EXPERIMENTAL EXAMPLE 1

In order to confirm advantages of the present invention, the experiment in which a precipitation rate of the flocculated solid matter (sludge) in adding as flocculate only FeCl3 to the wastewater is compared with that in charging FeCl2 and FeCl3 into the wastewater was conducted. The experiment will be described below.

Experimental Method

First, arsenic-containing wastewater including a polishing agent as oxidizing substance was prepared. The wastewater was produced as a result of GaAs wafer polishing process, with INSEC® (from Fujimi Incorporated) being contained as polishing agent. Furthermore, the wastewater pH and ORP were respectively 7.1 and 630 mV. Moreover, concentration of the arsenic contained in the wastewater was 37 ppm.

A liter of the wastewater was poured in beakers as test samples for the comparative example and embodiment. Furthermore, into one of the beakers into which the wastewater as the embodiment test sample was poured, 50 cc solution containing 5% Ca(OH)2 as pH adjuster, and then 2 cc solution containing 33% FeCl2 and additionally only 4 cc solution containing 0.1% flocculation aid were introduced.

On the other hand, into the other of the beakers into which the wastewater as comparative example test sample was poured, 50 cc solution containing 5% Ca(OH)2 as pH adjuster, and then 2 cc solution containing 38% FeCl3 and only 4 cc solution containing 0.1% flocculation aid were introduced.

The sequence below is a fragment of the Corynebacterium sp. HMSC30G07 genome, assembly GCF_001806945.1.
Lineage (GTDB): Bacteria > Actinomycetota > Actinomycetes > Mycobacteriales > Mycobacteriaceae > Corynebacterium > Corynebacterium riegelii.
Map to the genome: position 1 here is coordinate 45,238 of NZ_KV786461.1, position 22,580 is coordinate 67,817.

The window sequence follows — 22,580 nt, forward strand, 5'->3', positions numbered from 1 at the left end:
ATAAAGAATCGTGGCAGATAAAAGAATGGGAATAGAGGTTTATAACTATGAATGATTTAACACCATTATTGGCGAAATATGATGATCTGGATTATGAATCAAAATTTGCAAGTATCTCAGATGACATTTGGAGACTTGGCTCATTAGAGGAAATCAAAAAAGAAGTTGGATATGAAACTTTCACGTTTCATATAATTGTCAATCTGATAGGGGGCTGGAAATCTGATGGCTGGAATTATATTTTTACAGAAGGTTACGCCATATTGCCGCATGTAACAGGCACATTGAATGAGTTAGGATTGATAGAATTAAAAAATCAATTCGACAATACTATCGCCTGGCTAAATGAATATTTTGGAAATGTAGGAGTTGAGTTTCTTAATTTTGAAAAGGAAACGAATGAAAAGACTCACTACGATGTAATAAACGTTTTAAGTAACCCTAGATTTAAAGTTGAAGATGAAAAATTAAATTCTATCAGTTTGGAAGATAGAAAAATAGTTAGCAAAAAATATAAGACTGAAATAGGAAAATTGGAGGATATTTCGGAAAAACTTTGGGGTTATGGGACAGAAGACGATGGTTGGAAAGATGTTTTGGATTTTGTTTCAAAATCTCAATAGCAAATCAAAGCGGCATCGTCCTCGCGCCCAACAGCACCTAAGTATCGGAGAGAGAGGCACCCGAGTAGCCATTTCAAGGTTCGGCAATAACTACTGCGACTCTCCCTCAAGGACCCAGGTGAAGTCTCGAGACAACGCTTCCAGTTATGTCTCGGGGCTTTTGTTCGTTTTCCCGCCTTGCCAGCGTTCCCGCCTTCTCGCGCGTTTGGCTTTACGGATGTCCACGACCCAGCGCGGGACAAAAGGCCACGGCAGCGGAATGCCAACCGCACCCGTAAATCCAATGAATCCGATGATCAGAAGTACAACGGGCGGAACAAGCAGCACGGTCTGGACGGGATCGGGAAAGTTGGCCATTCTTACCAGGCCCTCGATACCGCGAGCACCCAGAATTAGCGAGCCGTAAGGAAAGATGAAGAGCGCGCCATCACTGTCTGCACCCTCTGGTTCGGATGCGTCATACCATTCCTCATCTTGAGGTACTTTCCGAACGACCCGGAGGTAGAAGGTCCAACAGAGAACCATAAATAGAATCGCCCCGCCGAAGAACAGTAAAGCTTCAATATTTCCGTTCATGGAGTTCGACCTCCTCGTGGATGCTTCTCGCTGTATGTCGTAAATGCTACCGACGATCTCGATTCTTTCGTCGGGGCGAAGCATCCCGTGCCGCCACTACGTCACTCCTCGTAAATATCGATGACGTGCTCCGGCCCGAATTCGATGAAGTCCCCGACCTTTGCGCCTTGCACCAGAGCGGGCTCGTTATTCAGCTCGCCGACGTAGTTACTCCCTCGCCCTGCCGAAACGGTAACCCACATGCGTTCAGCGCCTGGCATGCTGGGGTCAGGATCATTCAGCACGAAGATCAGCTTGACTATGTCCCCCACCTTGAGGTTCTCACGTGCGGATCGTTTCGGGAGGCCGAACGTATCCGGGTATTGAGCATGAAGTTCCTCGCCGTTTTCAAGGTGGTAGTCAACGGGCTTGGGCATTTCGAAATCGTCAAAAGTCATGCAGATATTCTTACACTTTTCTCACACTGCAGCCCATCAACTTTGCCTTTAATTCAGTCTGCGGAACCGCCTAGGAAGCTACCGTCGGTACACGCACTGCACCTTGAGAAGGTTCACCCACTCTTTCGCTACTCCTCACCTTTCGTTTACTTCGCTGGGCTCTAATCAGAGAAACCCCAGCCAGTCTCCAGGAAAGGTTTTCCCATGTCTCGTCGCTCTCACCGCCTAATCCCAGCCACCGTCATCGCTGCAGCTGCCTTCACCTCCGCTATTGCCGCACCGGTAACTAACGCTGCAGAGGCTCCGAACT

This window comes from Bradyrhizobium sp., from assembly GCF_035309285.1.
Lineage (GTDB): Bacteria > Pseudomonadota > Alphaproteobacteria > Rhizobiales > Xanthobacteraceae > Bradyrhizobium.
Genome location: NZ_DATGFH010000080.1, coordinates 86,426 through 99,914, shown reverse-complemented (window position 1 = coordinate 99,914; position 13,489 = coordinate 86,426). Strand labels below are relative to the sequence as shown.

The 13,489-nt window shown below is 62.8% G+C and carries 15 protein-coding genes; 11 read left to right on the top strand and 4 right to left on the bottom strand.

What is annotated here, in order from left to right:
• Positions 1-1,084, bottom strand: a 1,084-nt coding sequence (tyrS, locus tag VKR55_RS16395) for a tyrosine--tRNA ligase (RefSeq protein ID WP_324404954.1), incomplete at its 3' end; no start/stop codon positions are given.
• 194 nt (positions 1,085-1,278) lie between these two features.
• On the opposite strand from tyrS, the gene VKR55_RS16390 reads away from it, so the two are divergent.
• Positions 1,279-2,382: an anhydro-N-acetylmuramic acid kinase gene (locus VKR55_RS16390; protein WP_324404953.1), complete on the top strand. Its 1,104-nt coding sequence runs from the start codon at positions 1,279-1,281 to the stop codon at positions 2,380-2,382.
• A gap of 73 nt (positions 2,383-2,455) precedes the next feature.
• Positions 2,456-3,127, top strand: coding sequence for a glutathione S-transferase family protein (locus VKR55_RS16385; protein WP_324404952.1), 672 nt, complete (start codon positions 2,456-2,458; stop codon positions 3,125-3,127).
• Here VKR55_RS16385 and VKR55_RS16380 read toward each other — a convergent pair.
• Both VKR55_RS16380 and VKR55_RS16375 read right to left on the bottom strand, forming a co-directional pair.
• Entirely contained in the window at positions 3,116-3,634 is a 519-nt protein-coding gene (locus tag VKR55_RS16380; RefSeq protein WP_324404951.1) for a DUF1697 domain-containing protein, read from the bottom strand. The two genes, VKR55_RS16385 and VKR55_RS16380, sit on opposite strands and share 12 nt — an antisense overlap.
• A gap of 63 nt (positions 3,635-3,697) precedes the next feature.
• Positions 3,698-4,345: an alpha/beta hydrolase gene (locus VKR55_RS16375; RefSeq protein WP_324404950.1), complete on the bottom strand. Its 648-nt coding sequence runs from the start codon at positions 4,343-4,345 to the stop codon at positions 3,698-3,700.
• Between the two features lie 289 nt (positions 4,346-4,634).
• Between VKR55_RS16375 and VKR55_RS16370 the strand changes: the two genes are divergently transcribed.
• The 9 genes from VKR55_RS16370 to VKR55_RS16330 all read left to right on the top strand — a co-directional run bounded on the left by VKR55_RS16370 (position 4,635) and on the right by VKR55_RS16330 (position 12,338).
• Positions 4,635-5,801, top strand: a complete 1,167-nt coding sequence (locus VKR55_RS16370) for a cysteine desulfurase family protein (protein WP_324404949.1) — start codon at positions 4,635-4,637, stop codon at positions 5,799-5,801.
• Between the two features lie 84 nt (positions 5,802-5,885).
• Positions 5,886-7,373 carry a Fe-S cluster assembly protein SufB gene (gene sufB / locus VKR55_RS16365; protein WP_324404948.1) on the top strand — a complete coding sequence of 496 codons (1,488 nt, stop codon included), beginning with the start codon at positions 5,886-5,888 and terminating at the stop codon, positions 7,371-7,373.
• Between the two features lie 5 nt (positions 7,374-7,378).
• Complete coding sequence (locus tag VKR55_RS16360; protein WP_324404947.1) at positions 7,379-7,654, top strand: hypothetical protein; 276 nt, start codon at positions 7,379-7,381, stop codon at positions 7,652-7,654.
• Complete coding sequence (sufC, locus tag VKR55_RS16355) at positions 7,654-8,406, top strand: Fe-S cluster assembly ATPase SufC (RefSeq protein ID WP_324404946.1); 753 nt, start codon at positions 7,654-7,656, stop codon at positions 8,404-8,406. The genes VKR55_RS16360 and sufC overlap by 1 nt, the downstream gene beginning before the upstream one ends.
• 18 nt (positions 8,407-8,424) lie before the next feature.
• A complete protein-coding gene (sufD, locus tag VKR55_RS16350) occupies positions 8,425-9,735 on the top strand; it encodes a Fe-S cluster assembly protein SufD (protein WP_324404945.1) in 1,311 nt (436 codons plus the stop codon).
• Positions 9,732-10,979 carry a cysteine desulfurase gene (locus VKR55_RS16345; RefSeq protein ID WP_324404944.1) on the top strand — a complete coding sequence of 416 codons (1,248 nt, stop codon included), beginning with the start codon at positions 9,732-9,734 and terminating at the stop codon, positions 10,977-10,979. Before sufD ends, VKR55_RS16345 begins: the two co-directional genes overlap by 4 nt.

Subsequently, the wastewater was stirred for a fixed period of time after the flocculation aid was introduced, and from when the stirring was completed, precipitated level of the solid matter (sludge) flocculated in the wastewater in accordance with the passage of time was visually measured. Specifically, the most upper boundary position of where the sludge was present in the wastewater (the boundary between the solution region in which only solution is present with no sludge and the region in which the sludge is present) was visually checked, and a ratio of the interval from the beaker bottom wall to the boundary position with respect to the distance (wastewater depth) from the beaker bottom wall to the wastewater surface was measured. The measurement was carried out several times whenever a fixed period of time passed from when the stirring was completed.

Measurement Results